New Immune Theory

Richard Schultz CVNW83A at
Mon Apr 10 22:08:28 EST 1995

I found this short piece in the prestigious journal "Business Week."   I 
don't know enough immunology to be much of a judge, but a draft  paper Dr.
 Matzinger sent me explains her ideas in more detail,  using tissue 
transplantation and tumors as examples.    Finding the exact nature of 
Matzinger's "alarm signal"  that triggers the immune response could be 
the foundation for  broad and really productive medical research & 
effective treatments.

       Most researchers think the immune system springs into action when 
it encounters a foreign substance. This discrimination--between "self" 
and "non-self" has been the central metaphor of immunology since the 
early 1900's. 

     The trouble is, it's wrong.  says National Institutes of  Health 
researcher Polly Matzinger.  Last April, the  47-year-old head of the T-
Cell Tolerance & Memory section at the NIH's National Institute of 
Allergy & Infectious   Diseases proposed a different metaphor.  What 
spurs the immune system, Matzinger says, is a shout of "danger" from 
cells dying in distress.                 
         Matzinger argues that T-cells--the foot  soldiers in the battle 
against cancer--don't care much if    the antigens they encounter are 
foreign or "self."  She like other researchers, notes that T-cells 
require a signal from  a critical white blood cell, called a dendritic 
cell, before they load their weapons and fire.  Dendritic cells inhabit   
every tissue of the body, but they mostly lie dormant.

       To wake them up, cells nearby must call out in shock. "This 
[alert] is the initiation'" Matzinger declared at a recent   Cancer 
Research Institute seminar in New York.  "Without it, you don't get an 
immune response.  Ever."                   

        To colleagues, Matzinger's theory has been a wake-up call.  "It's 
a provocative  point of view that will  influence many people to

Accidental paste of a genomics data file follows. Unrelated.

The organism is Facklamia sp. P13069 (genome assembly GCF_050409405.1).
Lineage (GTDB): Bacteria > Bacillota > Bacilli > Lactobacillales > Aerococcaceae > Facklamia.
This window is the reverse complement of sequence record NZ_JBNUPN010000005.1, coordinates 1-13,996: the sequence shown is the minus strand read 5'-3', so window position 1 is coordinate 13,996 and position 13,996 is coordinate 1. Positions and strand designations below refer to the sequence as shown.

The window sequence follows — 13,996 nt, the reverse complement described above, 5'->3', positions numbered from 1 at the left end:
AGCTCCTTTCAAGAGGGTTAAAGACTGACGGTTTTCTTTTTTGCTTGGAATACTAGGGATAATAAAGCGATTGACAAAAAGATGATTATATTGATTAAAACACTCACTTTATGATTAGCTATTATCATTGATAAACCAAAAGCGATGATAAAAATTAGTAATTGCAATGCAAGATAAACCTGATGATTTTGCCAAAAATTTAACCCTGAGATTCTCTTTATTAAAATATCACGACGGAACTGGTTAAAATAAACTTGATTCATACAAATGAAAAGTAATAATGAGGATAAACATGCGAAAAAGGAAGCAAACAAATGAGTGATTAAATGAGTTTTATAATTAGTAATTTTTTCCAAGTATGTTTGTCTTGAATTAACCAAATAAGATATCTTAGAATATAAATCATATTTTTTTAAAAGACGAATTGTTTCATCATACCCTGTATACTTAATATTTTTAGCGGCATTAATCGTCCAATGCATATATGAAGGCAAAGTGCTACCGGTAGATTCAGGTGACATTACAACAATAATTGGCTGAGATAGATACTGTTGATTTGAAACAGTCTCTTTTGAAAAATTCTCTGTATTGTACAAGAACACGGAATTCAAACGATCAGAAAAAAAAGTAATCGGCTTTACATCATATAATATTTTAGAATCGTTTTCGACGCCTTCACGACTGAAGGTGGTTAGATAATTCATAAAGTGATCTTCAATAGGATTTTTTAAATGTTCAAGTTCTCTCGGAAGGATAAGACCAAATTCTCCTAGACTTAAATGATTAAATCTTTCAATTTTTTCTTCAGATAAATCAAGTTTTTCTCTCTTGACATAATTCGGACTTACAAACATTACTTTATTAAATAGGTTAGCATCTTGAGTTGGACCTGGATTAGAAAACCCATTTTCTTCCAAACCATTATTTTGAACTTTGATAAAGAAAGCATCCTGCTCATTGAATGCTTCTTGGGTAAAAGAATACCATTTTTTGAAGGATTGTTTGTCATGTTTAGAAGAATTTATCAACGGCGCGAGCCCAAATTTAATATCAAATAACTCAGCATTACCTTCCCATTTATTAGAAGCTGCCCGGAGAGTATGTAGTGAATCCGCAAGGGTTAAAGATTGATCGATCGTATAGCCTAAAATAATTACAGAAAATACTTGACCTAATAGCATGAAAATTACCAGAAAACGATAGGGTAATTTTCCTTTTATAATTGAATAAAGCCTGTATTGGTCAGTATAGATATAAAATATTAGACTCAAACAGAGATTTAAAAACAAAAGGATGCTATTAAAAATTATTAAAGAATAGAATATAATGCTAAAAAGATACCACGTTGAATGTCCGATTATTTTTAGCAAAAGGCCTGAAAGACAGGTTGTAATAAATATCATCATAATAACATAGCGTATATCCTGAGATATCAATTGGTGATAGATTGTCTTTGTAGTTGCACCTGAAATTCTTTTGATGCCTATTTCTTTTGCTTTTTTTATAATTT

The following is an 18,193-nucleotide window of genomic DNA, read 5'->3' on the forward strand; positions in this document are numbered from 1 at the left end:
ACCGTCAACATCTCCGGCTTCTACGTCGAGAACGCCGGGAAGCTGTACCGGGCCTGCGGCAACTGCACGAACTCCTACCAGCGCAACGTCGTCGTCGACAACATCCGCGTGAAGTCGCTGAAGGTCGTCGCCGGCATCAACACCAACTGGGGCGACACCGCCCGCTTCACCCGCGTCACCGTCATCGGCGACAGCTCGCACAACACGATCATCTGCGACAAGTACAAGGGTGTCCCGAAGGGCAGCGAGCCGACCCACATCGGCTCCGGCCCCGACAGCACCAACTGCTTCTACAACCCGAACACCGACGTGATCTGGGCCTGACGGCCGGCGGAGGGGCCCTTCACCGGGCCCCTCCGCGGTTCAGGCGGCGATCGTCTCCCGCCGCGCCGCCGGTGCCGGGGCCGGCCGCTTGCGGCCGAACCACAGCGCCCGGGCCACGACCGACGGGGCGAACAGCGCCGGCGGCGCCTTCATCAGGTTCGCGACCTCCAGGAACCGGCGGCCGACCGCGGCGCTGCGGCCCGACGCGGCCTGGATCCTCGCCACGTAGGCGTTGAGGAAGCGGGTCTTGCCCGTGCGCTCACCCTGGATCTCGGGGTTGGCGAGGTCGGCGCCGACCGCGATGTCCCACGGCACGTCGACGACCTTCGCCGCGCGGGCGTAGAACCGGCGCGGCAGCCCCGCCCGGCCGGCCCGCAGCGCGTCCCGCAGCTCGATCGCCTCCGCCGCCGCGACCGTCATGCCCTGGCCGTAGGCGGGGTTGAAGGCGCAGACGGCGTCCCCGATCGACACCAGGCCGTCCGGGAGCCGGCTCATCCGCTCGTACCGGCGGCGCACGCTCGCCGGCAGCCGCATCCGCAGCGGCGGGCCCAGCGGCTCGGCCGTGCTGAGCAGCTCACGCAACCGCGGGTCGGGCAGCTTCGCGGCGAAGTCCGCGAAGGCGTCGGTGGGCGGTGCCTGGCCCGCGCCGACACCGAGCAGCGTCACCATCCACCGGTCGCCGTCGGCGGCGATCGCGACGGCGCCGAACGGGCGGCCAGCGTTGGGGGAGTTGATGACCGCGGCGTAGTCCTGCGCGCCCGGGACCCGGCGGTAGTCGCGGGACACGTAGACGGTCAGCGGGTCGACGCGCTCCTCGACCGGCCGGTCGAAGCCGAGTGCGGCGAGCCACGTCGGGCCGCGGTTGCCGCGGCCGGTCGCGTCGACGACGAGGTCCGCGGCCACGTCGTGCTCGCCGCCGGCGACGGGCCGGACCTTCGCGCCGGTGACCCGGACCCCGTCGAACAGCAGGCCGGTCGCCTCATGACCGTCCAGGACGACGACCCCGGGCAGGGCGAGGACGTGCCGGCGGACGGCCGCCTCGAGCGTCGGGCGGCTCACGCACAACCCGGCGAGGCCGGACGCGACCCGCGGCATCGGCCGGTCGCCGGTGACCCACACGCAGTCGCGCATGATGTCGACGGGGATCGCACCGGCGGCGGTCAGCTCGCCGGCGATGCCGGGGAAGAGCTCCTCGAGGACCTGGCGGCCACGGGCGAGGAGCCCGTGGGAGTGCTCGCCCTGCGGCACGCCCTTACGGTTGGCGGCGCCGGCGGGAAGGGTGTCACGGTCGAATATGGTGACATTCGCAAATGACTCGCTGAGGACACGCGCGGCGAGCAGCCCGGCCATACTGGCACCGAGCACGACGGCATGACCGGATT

reexamine their work," says William E. Paul, head of NIH's Office of AIDS 
Research.  It has  already sparked heated discussions at immunology 
meetings    and swayed some pioneers in the field.           
          Kevin Lafferty, director of the John Curtin School of Medical 
Research in Camberra, Australia, says he resisted the idea from the first.
  Then Lafferty started to do some hard thinking about his own results in 
animal tissue  transplantation.  If he removed dendritic cells from a 
piece of skin and transplanted it to another animal, the graft  would 
take he says, even though the tissue was foreign.  "My whole work was 
showing that the 'self/non-self' metaphor was wrong."       
         Matzinger, who spends as much as 18 hours a day in   the lab and 
devotes her scant spare time to raising sheepdogs,  (actually TRAINING 
border collies AS sheepdogs) says she already had doubts about the "self" 
metaphor as a graduate student.  She was perplexed that T-cells don't 
attack "foreign-looking" substances that appear after puberty, such as 
milk proteins from newly  lactating breasts. 
        Years later, at the NIH, a young oncologist named  Ephraim J. 
Fuchs expressed similar doubts.  "We knew the alert signal had to be 
danger," Matzinger recalls.  "Then one day, in the bath, I realized it 
was caused by distressed cell death."    The theory's implications go 
beyond cancer  vaccines.  Matzinger says immunosuppressive drugs such as 
cyclosporine are often ineffective because they block signals between T-
cells and transplants, but don't block the alarm that cells in shock send 
to dendritic cells.

     And what IS that alarm, exactly?  That's the missing piece in 
Matzinger's puzzle.  It may be some kind of a chemical SOS, she says, but 
there  are other  possibilities.  "I'm in the same position as a 
physicist who  postulates a new particle and hopes she lives long enough  
for someone to find it," says Matzinger.   Given the excitement she has 
already stirred up, a lot of people will  probably help her look.         
Neil Gross, Business Week, 2-6-95 ) 

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